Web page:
A priest who was gunned down at a supermarket on Aug. 19 in Nigeria is not thought to have been specifically targeted, according to the Archdiocese of Abuja.

Father Michael Akaw, ordained just a year ago, had been shopping at the supermarket in Gwagwalada, a suburb of the Nigerian capital. The priest was associate pastor at Our Lady of the Immaculate Conception Church in Dobi.

“It is a very sad moment for us because Father Akawu was a sign of the growing local Church in the Federal Capital Territory. He was the first indigenous priest of the local tribe here in the nation’s capital,” Father Patrick Alumuku, the archdiocesan spokesman, told Vanguard, a Nigerian newspaper.

“The Church was made to understand that Father Akawu was not the only individual that was killed by the gunmen,” Alumuku said, explaining that Church authorities did not believe he was the target of the attack. It is suspected the motive was robbery.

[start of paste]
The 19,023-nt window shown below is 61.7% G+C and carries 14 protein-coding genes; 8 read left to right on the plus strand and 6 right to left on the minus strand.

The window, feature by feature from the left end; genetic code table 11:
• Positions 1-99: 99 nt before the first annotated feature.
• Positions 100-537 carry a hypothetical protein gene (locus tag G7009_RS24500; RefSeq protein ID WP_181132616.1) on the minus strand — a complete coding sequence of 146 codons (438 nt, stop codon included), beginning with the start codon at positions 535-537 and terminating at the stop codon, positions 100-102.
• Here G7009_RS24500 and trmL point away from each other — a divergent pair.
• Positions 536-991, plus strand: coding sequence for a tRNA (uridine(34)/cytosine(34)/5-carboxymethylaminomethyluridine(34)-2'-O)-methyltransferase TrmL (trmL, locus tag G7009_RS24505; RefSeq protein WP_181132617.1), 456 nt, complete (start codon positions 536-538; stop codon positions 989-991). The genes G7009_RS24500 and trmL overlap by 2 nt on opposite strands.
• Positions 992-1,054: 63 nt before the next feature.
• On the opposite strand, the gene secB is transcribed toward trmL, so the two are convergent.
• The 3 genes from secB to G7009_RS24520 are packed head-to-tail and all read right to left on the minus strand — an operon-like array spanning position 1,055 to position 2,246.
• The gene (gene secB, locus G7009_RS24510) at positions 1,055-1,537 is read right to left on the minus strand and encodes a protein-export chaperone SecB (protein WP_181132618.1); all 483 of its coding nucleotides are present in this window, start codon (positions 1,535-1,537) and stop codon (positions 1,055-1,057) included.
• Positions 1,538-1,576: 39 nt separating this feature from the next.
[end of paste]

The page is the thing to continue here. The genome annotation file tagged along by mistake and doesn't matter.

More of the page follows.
Nigeria has been experiencing a wave of violence over the past year. Islamist rebels and Fulani herdsmen have attacked Christians in the Muslim north of the country and Nigeria’s “Middle Belt,” where the north meets with the predominantly-Christian south.

In the south, bandits and armed gangs are rampant, and often target clergy in kidnapping-for-ransom schemes.

The Catholic Bishops’ Conference of Nigeria issued the statement July 3, calling on President Muhammadu Buhari to do more to protect the people of the country.

“If the president cannot keep our country safe, then he automatically loses the trust of the citizens. He should no longer continue to preside over the killing fields and mass graves that our country has become,” the bishops said.